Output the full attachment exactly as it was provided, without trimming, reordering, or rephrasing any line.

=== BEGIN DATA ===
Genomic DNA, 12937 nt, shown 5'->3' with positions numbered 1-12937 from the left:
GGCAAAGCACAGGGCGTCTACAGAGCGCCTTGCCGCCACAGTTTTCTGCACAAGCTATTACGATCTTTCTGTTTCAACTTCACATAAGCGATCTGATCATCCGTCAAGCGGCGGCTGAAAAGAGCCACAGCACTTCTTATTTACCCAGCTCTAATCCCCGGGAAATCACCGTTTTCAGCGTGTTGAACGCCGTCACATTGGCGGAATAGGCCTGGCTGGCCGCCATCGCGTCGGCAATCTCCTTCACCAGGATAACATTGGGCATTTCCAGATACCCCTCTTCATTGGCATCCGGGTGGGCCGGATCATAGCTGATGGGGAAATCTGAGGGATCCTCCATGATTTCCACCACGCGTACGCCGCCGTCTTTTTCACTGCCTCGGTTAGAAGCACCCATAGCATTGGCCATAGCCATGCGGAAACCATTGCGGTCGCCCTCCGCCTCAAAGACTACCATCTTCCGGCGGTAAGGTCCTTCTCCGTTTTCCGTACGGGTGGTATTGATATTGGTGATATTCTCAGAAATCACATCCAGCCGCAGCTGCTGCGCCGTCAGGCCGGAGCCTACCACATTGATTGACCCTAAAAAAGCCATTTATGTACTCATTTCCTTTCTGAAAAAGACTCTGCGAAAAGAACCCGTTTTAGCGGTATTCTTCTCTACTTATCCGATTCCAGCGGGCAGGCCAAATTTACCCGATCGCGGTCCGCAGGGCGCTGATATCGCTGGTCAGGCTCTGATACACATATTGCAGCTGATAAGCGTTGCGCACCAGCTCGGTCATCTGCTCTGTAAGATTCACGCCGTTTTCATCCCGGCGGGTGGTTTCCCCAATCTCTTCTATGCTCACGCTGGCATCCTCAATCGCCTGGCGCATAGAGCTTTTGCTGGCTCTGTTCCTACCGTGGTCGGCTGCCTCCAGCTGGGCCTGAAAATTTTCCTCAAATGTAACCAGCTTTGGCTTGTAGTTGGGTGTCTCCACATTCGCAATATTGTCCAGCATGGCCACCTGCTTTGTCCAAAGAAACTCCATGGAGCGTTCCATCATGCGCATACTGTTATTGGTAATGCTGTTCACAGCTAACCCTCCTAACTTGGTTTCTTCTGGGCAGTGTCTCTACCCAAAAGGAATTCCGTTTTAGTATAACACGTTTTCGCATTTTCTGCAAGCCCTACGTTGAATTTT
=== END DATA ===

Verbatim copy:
Genomic DNA, 12937 nt, shown 5'->3' with positions numbered 1-12937 from the left:
GGCAAAGCACAGGGCGTCTACAGAGCGCCTTGCCGCCACAGTTTTCTGCACAAGCTATTACGATCTTTCTGTTTCAACTTCACATAAGCGATCTGATCATCCGTCAAGCGGCGGCTGAAAAGAGCCACAGCACTTCTTATTTACCCAGCTCTAATCCCCGGGAAATCACCGTTTTCAGCGTGTTGAACGCCGTCACATTGGCGGAATAGGCCTGGCTGGCCGCCATCGCGTCGGCAATCTCCTTCACCAGGATAACATTGGGCATTTCCAGATACCCCTCTTCATTGGCATCCGGGTGGGCCGGATCATAGCTGATGGGGAAATCTGAGGGATCCTCCATGATTTCCACCACGCGTACGCCGCCGTCTTTTTCACTGCCTCGGTTAGAAGCACCCATAGCATTGGCCATAGCCATGCGGAAACCATTGCGGTCGCCCTCCGCCTCAAAGACTACCATCTTCCGGCGGTAAGGTCCTTCTCCGTTTTCCGTACGGGTGGTATTGATATTGGTGATATTCTCAGAAATCACATCCAGCCGCAGCTGCTGCGCCGTCAGGCCGGAGCCTACCACATTGATTGACCCTAAAAAAGCCATTTATGTACTCATTTCCTTTCTGAAAAAGACTCTGCGAAAAGAACCCGTTTTAGCGGTATTCTTCTCTACTTATCCGATTCCAGCGGGCAGGCCAAATTTACCCGATCGCGGTCCGCAGGGCGCTGATATCGCTGGTCAGGCTCTGATACACATATTGCAGCTGATAAGCGTTGCGCACCAGCTCGGTCATCTGCTCTGTAAGATTCACGCCGTTTTCATCCCGGCGGGTGGTTTCCCCAATCTCTTCTATGCTCACGCTGGCATCCTCAATCGCCTGGCGCATAGAGCTTTTGCTGGCTCTGTTCCTACCGTGGTCGGCTGCCTCCAGCTGGGCCTGAAAATTTTCCTCAAATGTAACCAGCTTTGGCTTGTAGTTGGGTGTCTCCACATTCGCAATATTGTCCAGCATGGCCACCTGCTTTGTCCAAAGAAACTCCATGGAGCGTTCCATCATGCGCATACTGTTATTGGTAATGCTGTTCACAGCTAACCCTCCTAACTTGGTTTCTTCTGGGCAGTGTCTCTACCCAAAAGGAATTCCGTTTTAGTATAACACGTTTTCGCATTTTCTGCAAGCCCTACGTTGAATTTT